There is a “virus” of hate in America, stated Cuomo, acknowledging that “I thought New York would be immune from it.”
He added that he was “almost in denial” about antisemitism in New York because “the Jewish community is such an integral part of New York, of our state, of community. New York would not be New York without the Jewish community.”
“This issue has caused me great personal pain,” said the governor, who has two Jewish brother-in-laws. “I apologize to the Jewish community of this state that they had to go through this.”
His remarks followed a meeting with the leaders of a number of Jewish groups, including the Orthodox Union, Jewish Community Relations Council, United Jewish Appeal of New York, Anti-Defamation League, American Jewish Committee, Conference of Presidents of Major American Jewish Organizations and Agudath Israel of America.
“Governor Cuomo is leading the way toward a safer future for all communities with serious pragmatic and inspiring security proposals that will continue to make New York a leader in safeguarding all communities,” said Allen Fagin, executive vice president of the Orthodox Union.
‘Stand up against hate and divisiveness’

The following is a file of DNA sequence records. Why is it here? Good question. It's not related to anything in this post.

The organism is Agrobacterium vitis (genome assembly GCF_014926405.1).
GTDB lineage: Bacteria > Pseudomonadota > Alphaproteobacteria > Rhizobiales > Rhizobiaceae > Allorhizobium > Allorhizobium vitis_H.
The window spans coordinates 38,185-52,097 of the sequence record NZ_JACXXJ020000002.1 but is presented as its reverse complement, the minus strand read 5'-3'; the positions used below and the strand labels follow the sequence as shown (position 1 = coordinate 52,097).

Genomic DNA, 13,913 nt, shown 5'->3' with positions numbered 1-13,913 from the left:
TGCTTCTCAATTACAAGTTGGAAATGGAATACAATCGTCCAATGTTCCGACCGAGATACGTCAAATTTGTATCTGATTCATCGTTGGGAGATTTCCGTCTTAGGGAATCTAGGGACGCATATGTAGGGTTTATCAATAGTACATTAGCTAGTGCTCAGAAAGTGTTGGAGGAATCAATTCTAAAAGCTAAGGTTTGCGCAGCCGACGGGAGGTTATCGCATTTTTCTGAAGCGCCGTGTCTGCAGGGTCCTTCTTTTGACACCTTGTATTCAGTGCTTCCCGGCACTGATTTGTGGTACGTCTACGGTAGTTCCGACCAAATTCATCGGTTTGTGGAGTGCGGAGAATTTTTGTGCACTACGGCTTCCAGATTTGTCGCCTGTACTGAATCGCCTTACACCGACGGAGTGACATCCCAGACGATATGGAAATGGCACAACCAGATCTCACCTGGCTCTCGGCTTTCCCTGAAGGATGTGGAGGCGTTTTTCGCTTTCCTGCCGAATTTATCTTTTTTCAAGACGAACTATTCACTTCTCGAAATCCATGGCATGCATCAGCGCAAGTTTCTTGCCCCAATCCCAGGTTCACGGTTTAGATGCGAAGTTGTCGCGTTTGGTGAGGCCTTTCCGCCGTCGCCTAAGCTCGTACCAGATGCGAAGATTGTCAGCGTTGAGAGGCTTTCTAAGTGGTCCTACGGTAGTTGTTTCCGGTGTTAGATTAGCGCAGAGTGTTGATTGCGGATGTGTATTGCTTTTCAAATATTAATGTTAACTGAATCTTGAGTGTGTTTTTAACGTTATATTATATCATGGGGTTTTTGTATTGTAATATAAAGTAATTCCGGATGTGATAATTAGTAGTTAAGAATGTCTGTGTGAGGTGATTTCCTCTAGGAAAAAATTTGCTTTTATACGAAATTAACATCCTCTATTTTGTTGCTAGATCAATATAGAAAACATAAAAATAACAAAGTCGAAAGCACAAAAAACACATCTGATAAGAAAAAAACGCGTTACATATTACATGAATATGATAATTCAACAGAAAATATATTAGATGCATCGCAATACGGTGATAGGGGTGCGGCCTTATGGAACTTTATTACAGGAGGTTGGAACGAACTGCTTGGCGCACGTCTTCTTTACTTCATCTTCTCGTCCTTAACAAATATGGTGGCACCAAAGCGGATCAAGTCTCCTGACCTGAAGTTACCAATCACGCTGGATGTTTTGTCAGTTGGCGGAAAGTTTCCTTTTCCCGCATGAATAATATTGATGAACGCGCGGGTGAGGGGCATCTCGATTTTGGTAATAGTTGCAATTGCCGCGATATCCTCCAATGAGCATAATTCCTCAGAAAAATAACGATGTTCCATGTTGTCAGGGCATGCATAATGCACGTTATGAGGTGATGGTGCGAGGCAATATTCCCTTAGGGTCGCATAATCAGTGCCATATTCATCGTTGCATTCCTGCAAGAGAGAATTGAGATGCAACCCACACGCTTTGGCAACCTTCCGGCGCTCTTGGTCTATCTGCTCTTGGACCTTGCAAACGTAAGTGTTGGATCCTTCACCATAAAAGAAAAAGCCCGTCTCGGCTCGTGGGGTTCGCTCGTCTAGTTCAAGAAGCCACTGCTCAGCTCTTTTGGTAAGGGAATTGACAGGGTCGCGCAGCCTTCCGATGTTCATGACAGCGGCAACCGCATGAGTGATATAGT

“As we navigate these challenging times, [the governor] has shown leadership for the State of New York,” said Betty Ehrenberg, executive director of the World Jewish Congress North America. “The significant actions he has taken to stand up against hate and divisiveness serve as an important example for how these issues are handled. We thank him for his work and will continue to stand with him against the forces working to drive us apart.”
With more than 300 incidents of antisemitism in New York City alone in 2019, Jonathan Greenblatt, CEO and national director of the Anti-Defamation League, said, “We have a pandemic of prejudice right here in the Empire State.”
The governor’s proposal also sets aside additional funding for the New York State Police Hate Crimes Task Force, calls for the expansion of the Museum of Jewish Heritage: A Living Memorial to the Holocaust in Lower Manhattan, as well as suggests additional civics and diversity training for New York schoolchildren.
“As hate crimes continue to rise at a rate that we have never seen, New York has been more proactive than any other state in investigating these crimes and bringing these criminals to justice,” said Sol Werdiger, Agudath Israel’s chairman of the board of trustees. “The State Police Hate Crimes Task Force has been essential in reassuring the public that no hatemonger will get away with these despicable acts.”
Cuomo, who unveiled his program online, hopes to have the legislation approved by April 1.